District News Roundup
Teacher Sues Teens Who Accused Her of Having Sex With Student
A Texas high-school teacher who was fired over her alleged sexual involvement with a student who later committed suicide has filed a $400,000 slander suit against her accusers.
Lou Ann Hogan, who taught English and Spanish at Clark High School in San Antonio has also sued the Northside Independent School District for firing her without due process, according to Bonnie Ellison, a spokesman for the district.
Ms. Hogan was fired March 10 on charges of "immorality'' after four teen-agers--three of whom were Clark students--told administrators that they had seen the teacher and a student have sex twice at the student's home.
The 16-year-old student, Chad Cadenhead, later committed suicide.
Emerson Banack Jr., a lawyer who represents the school district, said the boy had previously undergone psychiatric care, and that he did not leave a suicide note.
Ms. Hogan filed slander suits seeking $100,000 from each of the four teen-agers who made the claims. She contends that she only counseled Mr. Cadenhead about his emotional problems and never had any other emotional or physical relationship with him, Ms. Ellison said.
Because of the pending suits, attorneys representing the four boys advised them not to testify at the school-board hearing to determine Ms. Hogan's status.
However, the boys offered written testimony on the alleged sexual encounters and were interviewed extensively by school officials, which Mr. Banack said was enough for administrators to make the decision to fire the teacher.
Health Officials Close School With High Lead Levels in Paint
Citing a potential for lead poisoning, Stamford, Conn., health officials have closed an elementary school in the city, after finding high lead levels in paint chips taken from the school. It is the first time a school in Connecticut has been ordered closed for that reason.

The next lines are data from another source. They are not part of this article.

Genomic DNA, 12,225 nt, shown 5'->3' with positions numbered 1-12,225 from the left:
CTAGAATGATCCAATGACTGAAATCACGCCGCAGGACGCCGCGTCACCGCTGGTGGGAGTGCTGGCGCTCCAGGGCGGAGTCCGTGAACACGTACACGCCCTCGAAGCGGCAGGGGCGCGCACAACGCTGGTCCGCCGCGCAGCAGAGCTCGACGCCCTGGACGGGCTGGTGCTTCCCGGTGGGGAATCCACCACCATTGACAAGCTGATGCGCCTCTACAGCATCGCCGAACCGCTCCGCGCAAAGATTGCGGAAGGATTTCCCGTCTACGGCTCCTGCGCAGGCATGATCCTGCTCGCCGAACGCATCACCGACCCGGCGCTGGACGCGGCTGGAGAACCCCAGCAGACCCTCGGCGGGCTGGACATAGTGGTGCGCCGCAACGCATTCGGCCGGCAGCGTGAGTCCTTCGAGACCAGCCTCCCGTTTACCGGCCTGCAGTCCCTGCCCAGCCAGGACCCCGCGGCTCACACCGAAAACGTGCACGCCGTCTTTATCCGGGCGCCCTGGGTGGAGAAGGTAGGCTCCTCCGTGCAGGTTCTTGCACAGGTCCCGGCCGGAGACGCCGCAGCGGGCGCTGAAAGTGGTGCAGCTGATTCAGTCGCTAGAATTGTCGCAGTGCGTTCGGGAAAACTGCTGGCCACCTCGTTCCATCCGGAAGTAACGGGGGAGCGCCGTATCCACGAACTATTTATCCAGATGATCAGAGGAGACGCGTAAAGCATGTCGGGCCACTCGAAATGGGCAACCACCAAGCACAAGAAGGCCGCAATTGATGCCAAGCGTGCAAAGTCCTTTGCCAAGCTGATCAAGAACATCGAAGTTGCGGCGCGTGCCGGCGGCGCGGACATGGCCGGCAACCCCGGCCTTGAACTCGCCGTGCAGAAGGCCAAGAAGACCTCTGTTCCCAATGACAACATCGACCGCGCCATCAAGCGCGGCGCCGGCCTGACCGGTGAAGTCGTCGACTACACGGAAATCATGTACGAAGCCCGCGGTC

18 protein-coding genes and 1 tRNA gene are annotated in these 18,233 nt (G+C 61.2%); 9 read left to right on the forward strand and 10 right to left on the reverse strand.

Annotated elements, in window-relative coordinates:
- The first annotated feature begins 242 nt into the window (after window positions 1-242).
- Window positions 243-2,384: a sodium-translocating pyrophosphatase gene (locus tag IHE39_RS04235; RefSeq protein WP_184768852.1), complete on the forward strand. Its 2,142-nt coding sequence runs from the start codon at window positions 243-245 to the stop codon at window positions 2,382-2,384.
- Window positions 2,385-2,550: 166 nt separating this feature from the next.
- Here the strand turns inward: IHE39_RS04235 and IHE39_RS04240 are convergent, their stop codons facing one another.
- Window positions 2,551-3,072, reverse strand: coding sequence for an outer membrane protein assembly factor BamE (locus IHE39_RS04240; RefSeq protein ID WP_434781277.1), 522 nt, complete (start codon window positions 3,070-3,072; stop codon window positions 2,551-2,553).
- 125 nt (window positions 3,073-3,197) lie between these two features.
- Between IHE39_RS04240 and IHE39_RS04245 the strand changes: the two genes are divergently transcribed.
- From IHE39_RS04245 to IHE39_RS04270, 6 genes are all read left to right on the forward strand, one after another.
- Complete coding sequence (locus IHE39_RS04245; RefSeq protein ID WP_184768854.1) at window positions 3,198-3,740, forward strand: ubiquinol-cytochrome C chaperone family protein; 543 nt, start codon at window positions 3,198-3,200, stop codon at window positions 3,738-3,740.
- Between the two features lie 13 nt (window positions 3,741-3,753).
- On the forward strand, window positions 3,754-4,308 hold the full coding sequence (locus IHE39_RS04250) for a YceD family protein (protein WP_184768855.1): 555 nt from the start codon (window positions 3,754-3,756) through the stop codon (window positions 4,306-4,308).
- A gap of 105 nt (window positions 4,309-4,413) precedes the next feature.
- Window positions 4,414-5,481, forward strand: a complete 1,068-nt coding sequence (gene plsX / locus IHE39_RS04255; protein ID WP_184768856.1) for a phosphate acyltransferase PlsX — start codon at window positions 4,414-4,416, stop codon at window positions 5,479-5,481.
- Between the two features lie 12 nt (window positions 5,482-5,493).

Dr. Andrew McBride, Stamford's health director, ordered the K.T. Murphy Elementary School closed after finding high levels of lead in more than 30 of the 40 paint-chip samples examined by his department. He said the department took the samples after a parent of a kindergartner in the school complained that the paint chips might pose a health problem.
School officials, who also found high levels of lead in the paint of 10 other elementary schools, have moved the school's 474 students to another site while they complete an abatement and renovation project at the school. Both students and teachers are being examined for possible lead poisoning.
'Clamor' Over Choice Process Leads to Proposal for Lottery
The superintendent of the Prince George's County, Md., school district, which operates one of the fastest-growing magnet-schools programs in the nation, wants to use a lottery, instead of in-person registration, for at least some seats in the popular magnet programs.
Superintendent John A. Murphy's suggestion responds to sharp complaints from some of the 1,700 parents who last month waited in line outside a local high school--in some cases for days--to enroll their children. More than 4,300 applications have since been processed for admission to the magnet programs next fall, officials say.